Welcome to… A New Way to Travel!
Several years ago, SkyCab began to think in terms of how people will get around the larger growing cities of the future. In today’s society, traffic jams are long, petrol prices are high, and underground trains, trams, and buses are not necessarily suited to the future needs of mankind. The current hot topic is to find a solution to these problems. Should we expand and refurbish existing forms of transport and if so, how, in what way, and what will the costs be? SkyCab decided to look at it the other way around by asking market participants how they would like to travel in the future – which is how this innovation came to be.
The market participants surveyed were children, women, men, the elderly, people with disabilities, business owners, students, visitors – well, practically every kind of person, all with different needs and backgrounds. Five points were made that were common to the different groups: travelling should be attractive; accessible; safe and secure; energy efficient and environmentally friendly and cost effective. These five points are what the entire concept is based upon and were taken into consideration by the Swedish Rail Administration when they decided to fund a research, development and demonstration project.
SkyCab was then tasked with developing controls, safety, and the future design of the vehicle. The first full-scale moving prototype was demonstrated and tested on an indoor test track in Hofors. As a result, SkyCab may become Sweden’s next big export product; several foreign cities have expressed interest in SkyCab, including cities in Asia.
SkyCab consists of small driverless track-based vehicles that automatically go to where the passenger wants to be, much like “tracked taxi” – a Personal Rapid Transit system (PRT). There are simple PRT systems in operation, where all stops are on just one line, at Heathrow Airport and in Mazdar. A fully developed PRT system, with lines in a network like a spider’s web, does not currently exist anywhere in the world.
PRT systems can vary in appearance and there are different possibilities for the design of the product and the transportation solutions. However, it is the overall concept that is appealing. It is easier to build, requires fewer materials, and it is possible to be more fl exible because the system is built as modules. It is a better experience for the traveller if they travel in vehicles that run on guideways above ground and which are, in principle, always available and waiting at the platform for passengers. The construction process offers possibilities for creative use of solar energy.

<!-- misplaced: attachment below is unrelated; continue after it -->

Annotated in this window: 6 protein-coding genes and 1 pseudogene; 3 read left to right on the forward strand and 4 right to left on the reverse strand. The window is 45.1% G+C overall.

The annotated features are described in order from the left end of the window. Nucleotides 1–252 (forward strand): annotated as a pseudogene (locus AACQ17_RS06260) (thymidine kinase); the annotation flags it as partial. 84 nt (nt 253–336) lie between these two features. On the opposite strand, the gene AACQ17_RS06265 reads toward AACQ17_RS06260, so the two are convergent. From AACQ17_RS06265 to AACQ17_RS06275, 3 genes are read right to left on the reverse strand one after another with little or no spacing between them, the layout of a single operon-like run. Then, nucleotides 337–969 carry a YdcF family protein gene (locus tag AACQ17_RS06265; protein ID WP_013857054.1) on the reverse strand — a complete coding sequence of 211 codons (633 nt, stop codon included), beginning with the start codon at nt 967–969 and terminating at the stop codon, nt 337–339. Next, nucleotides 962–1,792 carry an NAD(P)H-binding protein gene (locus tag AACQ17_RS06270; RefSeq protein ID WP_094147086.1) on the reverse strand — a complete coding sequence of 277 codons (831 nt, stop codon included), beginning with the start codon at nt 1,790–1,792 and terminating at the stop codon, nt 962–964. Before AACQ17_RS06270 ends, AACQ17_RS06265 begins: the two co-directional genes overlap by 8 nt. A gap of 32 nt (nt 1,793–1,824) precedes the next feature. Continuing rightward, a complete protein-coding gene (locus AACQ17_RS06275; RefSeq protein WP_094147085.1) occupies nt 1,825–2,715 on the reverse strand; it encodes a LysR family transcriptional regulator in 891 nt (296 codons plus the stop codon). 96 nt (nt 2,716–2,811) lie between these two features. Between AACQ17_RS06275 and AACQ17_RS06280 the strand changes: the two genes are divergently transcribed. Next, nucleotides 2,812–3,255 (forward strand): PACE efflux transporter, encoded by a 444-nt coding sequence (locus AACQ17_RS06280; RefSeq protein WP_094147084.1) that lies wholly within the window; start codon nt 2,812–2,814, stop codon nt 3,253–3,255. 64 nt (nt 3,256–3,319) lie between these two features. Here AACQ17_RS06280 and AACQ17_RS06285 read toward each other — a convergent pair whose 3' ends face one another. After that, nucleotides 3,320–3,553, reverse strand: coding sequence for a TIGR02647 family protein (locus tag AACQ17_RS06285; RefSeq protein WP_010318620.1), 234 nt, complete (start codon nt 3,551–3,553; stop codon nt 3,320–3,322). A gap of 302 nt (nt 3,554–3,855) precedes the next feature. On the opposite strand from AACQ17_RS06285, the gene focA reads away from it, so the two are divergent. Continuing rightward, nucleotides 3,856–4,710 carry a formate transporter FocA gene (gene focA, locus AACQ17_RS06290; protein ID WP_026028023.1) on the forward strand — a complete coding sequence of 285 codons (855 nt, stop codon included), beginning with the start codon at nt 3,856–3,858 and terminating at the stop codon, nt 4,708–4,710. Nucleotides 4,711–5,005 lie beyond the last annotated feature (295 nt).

There are also challenges in terms of architecture and aesthetics. It is necessary to determine the correct angles and heights so that the SkyCab construction does not cover too many of the surrounding buildings. Even acoustics are an important aspect – it is important to keep levels of sound low and to actively avoid generating noise (e.g. through the use of rubber tires). As with other rail traffic, gradients will always pose a challenge and in terms of speed, the belief is that the vehicles do not need to travel any faster than 40-60 km/h.
Since the PRT system is separate from all other traffic, the risk of traffic accidents is very low. The fully automated system ensures lower operating costs. This makes it obvious when studying the figures and the time is takes to recoup investment costs, that PRT systems have a faster payback time than underground trains and trams.
It is hard to say at present whether the proposals that have been launched are good enough, as they have not yet been built. Even if there are teething problems that have to be addressed along the way, we would like to see these options taken seriously when discussing the development and expansion of cities. Several Swedish cities have also shown interest. The Municipality of Sigtuna, Swedavia, Arlandastad Holding and SkyCab have carried out studies for a PRT system with 30 entry and exit points, 37 kilometres of track, and 442 vehicles supplementing regional journeys in the Märsta – Arlanda Airport – Arlandastad area for 7 million passengers per year. SkyCab can complement the capacity of guideways lines and airports so that an area practically gets its own public transport network. And a number of criss-crossing journeys no longer need to be made by car.
SkyCab is the “The Top 10” on a 3D-designpage on internet, www.3dvia.com/blog/3dvia-top-10-3d-models-138/
Selected by OECD as one of fi ve “prominent practises” regarding eco-innovations in Sweden.
Selected by WWF/GlobalFOCUS as one of 12 of the foremost climate entrepreneurs in Sweden.